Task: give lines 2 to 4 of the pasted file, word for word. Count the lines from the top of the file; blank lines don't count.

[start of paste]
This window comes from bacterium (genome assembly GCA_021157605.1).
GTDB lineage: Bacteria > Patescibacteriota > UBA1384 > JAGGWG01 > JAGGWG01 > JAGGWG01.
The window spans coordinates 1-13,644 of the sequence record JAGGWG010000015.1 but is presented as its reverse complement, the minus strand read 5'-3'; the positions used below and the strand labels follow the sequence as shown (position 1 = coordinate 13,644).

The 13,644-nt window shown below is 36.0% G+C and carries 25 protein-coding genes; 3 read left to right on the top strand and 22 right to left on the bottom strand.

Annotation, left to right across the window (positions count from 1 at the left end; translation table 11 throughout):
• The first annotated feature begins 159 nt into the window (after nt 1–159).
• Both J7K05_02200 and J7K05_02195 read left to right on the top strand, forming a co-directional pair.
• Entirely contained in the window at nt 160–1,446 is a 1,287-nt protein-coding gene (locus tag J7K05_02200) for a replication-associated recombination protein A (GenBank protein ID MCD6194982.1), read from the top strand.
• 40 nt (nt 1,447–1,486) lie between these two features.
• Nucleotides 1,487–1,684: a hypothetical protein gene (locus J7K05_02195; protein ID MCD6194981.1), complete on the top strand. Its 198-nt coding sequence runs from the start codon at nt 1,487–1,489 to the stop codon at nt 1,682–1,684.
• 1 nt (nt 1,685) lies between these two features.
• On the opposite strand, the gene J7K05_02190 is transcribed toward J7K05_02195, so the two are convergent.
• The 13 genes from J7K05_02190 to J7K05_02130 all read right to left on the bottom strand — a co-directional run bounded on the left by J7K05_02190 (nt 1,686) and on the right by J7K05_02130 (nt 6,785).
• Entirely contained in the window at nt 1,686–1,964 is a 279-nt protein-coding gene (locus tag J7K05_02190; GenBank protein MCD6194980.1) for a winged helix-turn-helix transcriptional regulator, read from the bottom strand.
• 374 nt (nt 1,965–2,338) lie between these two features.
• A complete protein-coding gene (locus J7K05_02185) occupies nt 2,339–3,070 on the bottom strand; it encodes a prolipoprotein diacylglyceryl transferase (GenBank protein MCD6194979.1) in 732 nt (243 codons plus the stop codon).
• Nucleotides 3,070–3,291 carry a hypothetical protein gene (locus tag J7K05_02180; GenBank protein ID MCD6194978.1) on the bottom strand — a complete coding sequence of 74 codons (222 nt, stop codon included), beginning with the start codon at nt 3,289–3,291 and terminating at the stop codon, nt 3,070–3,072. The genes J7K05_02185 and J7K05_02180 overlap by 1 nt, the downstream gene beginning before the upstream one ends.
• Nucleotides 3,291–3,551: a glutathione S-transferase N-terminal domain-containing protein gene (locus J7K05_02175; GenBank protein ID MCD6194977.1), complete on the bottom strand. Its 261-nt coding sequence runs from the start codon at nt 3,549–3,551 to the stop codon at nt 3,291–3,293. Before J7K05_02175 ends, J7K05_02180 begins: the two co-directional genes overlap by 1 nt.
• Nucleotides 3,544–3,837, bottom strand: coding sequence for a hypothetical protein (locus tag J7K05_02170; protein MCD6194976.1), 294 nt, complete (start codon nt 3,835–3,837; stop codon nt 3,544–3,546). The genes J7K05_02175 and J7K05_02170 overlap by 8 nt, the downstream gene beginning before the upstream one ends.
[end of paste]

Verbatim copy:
GTDB lineage: Bacteria > Patescibacteriota > UBA1384 > JAGGWG01 > JAGGWG01 > JAGGWG01.
The window spans coordinates 1-13,644 of the sequence record JAGGWG010000015.1 but is presented as its reverse complement, the minus strand read 5'-3'; the positions used below and the strand labels follow the sequence as shown (position 1 = coordinate 13,644).

The 13,644-nt window shown below is 36.0% G+C and carries 25 protein-coding genes; 3 read left to right on the top strand and 22 right to left on the bottom strand.